The apart­ment hous­ing Joosk Stu­dio is also home to a small sound stu­dio, where their di­verse team of di­rec­tors, an­i­ma­tors, colourists, de­sign­ers, sound en­gi­neers and more cre­ate their own sound ef­fects. Be­fore work­ing at the stu­dio, most of the staff worked in other fields such as medicine, IT and en­gi­neer­ing. In fact, only two of Joosk’s em­ploy­ees ac­tu­ally have a back­ground in art – in their case, paint­ing.

“Our tar­get au­di­ence for Gwen is Myan­mar. We would like to show [that] we, Myan­mar, can do an­i­ma­tion and give a taste of Myan­mar an­i­ma­tion, be­cause peo­ple nor­mally watch English lan­guage an­i­ma­tion from the Car­toon Net­work and Ja­panese anime,” he added.

Joosk Stu­dio was in­spired by the works of Hayao Miyazaki of Ja­pan’s leg­endary an­i­ma­tion com­pany Stu­dio Ghi­bli, as well as Walt Dis­ney. After learn­ing an­i­ma­tion skills on­line on YouTube and other sites, they tested the waters, re­leas­ing videos on­line to see how view­ers would re­act.

“Myan­mar an­i­ma­tors ex­isted be­fore us. How­ever, be­cause of lim­ited fund­ing, they dis­ap­peared,” said No­bel Aung. In Myan­mar right now, an­i­ma­tion can hardly make a profit com­pared to the boom­ing film in­dus­try.

De­spite lack of fund­ing and re­sources, Joosk Stu­dio is de­ter­mined to be­come more ef­fi­cient and pro­duc­tive. A one-minute an­i­ma­tion takes 10 staff mem­bers four weeks, after draw­ing at least 24 frames per se­cond.

The stu­dio held a one-week-long char­ac­ter work­shop for all stu­dio staff mem­bers, even sales and mar­ket­ing em­ploy­ees. Ev­ery­one at the work­shop had a chance to learn about the process and give their feed­back on what qual­i­ties would make the best

char­ac­ter. “Each of us pre­sented a char­ac­ter. Should he be thin or fat? Tall or short? Have acne or not? Things like that. And we col­lected all of the good points and drew char­ac­ters from the sug­ges­tions. After the work­shop, we cre­ated all 40 char­ac­ters of Gwen,” said No­bel Aung, the “univer­sity’s” di­rec­tor.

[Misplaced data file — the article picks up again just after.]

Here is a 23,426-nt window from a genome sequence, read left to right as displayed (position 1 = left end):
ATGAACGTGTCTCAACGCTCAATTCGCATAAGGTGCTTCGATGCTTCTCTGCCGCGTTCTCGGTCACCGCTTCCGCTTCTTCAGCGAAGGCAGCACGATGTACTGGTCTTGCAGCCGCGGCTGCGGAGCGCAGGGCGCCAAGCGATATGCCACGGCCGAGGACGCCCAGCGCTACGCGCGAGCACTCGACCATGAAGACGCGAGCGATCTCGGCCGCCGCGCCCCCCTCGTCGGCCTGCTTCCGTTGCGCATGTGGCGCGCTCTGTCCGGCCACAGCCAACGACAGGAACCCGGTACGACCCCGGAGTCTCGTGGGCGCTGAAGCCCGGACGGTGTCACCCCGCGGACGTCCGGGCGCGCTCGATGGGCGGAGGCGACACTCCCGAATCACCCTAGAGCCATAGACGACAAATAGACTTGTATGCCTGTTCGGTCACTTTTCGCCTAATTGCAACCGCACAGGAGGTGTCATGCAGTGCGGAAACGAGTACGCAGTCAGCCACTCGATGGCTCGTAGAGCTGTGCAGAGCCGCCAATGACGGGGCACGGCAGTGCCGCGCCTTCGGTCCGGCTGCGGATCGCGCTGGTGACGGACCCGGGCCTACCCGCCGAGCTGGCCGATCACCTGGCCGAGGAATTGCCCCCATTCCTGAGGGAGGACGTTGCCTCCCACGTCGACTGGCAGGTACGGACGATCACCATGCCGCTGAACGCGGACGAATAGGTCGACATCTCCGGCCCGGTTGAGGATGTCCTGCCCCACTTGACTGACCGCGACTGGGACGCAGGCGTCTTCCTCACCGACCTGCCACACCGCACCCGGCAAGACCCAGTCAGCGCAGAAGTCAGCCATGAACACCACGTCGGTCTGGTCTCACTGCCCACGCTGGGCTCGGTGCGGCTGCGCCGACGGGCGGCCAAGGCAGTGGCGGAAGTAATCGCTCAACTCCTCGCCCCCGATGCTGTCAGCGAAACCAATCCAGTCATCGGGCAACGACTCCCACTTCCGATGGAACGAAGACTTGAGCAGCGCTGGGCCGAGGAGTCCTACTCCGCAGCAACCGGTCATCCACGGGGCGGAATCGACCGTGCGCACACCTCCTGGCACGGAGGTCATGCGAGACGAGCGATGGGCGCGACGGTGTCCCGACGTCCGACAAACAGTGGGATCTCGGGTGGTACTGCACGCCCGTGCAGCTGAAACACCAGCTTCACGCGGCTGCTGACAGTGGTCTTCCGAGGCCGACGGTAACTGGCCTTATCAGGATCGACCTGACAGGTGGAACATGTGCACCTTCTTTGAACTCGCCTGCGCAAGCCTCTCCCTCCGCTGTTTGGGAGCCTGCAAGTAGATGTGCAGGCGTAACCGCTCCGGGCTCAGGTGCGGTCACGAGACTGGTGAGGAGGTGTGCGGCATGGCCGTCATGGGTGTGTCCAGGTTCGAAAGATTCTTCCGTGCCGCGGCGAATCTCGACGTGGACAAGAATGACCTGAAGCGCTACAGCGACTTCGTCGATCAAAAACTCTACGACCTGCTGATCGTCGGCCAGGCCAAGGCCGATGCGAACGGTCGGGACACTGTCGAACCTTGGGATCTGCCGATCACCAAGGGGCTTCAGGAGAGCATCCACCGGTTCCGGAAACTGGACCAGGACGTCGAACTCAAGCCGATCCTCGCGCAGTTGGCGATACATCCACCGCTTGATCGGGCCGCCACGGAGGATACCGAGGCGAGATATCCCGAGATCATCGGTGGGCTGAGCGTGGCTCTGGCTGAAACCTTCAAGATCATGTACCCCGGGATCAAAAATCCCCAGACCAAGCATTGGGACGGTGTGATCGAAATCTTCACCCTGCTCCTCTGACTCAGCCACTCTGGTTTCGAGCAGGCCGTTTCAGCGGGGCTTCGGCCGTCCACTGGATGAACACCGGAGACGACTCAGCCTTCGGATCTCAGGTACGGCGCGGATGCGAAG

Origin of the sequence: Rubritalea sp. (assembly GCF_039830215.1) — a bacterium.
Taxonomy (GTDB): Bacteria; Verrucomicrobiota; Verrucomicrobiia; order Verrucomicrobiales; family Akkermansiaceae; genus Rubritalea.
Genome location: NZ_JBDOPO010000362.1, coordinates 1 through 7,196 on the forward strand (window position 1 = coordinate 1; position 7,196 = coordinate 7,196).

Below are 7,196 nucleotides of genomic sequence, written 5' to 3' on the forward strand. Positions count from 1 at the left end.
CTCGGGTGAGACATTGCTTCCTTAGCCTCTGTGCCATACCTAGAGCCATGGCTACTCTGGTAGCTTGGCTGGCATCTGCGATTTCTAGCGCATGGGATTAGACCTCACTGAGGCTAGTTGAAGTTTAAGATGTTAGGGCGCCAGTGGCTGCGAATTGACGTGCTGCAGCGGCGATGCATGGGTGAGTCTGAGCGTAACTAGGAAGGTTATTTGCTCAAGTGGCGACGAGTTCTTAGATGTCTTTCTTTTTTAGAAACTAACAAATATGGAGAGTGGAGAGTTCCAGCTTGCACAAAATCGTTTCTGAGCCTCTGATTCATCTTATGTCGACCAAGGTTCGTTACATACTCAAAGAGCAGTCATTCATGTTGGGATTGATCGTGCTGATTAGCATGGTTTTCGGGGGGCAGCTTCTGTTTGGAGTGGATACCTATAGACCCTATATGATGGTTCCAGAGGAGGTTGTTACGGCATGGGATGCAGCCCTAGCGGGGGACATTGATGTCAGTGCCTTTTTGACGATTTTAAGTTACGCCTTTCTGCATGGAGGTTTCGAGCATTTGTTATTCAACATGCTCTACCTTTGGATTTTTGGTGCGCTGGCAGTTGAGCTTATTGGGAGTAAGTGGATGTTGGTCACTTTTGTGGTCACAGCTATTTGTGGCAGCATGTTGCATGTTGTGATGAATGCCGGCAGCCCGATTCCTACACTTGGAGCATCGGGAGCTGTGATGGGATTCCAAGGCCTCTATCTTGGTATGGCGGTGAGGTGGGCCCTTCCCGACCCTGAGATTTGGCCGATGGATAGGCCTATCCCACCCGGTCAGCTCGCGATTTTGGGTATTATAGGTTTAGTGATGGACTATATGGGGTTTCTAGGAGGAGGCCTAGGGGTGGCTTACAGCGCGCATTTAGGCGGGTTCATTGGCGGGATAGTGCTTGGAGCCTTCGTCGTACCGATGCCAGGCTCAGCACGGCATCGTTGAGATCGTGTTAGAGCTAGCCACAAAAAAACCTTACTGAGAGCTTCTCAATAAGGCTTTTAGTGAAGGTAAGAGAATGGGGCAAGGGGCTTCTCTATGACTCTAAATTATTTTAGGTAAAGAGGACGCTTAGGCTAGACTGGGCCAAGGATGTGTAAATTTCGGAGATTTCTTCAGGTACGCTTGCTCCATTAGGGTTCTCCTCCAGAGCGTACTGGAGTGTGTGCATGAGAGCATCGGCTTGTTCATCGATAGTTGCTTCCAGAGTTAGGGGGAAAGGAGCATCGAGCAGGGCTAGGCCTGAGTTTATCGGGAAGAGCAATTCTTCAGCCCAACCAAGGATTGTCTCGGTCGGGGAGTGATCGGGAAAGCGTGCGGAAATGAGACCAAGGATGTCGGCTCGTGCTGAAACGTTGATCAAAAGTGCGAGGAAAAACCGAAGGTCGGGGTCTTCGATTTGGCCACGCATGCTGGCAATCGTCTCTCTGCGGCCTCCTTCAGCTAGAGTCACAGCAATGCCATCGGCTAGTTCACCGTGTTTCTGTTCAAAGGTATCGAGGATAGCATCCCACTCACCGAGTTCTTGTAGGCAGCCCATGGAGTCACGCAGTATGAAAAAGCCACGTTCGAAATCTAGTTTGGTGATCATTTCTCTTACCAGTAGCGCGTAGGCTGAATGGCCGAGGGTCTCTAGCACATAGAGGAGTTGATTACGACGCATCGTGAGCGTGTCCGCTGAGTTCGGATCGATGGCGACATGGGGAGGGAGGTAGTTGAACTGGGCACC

Al­ready, Joosk and the se­ries have proved suc­cess­ful with over 60,000 fol­low­ers on Face­book. Their 2015 short film, “My Life, I don’t Want,” was awarded an an­i­mated hu­man rights award in the UK, Ro­ma­nia, In­dia, Italy and Ire­land, all within four months of pro­duc­ing last May.

Cur­rently, Joosk Stu­dio up­loads one short video ev­ery two weeks to the Gwen Univer­sity Face­book page. But the founders dream big, hop­ing to make an­i­ma­tions as long as 15 min­utes about or­di­nary life in Myan­mar, from the joys of Thingyan wa­ter fes­ti­val to the stress of ma­tric­u­la­tion ex­ams.

Photos: Nyo Me

Soe Tay, one of the char­ac­ters in the Gwen Univer­sity videos, hangs out at Joosk Stu­dio with cre­ator No­bel Aung.

Joosk Stu­dio has al­ready been in­ter­na­tion­ally recog­nised for a short film the team pro­duced in 2015.

Photo: Face­book/Gwen Univer­sity

This car­toon came out dur­ing the Poke­mon Go craze of Au­gust 2016.

An­i­ma­tors laugh as they come up with new con­tent for videos and so­cial me­dia posts.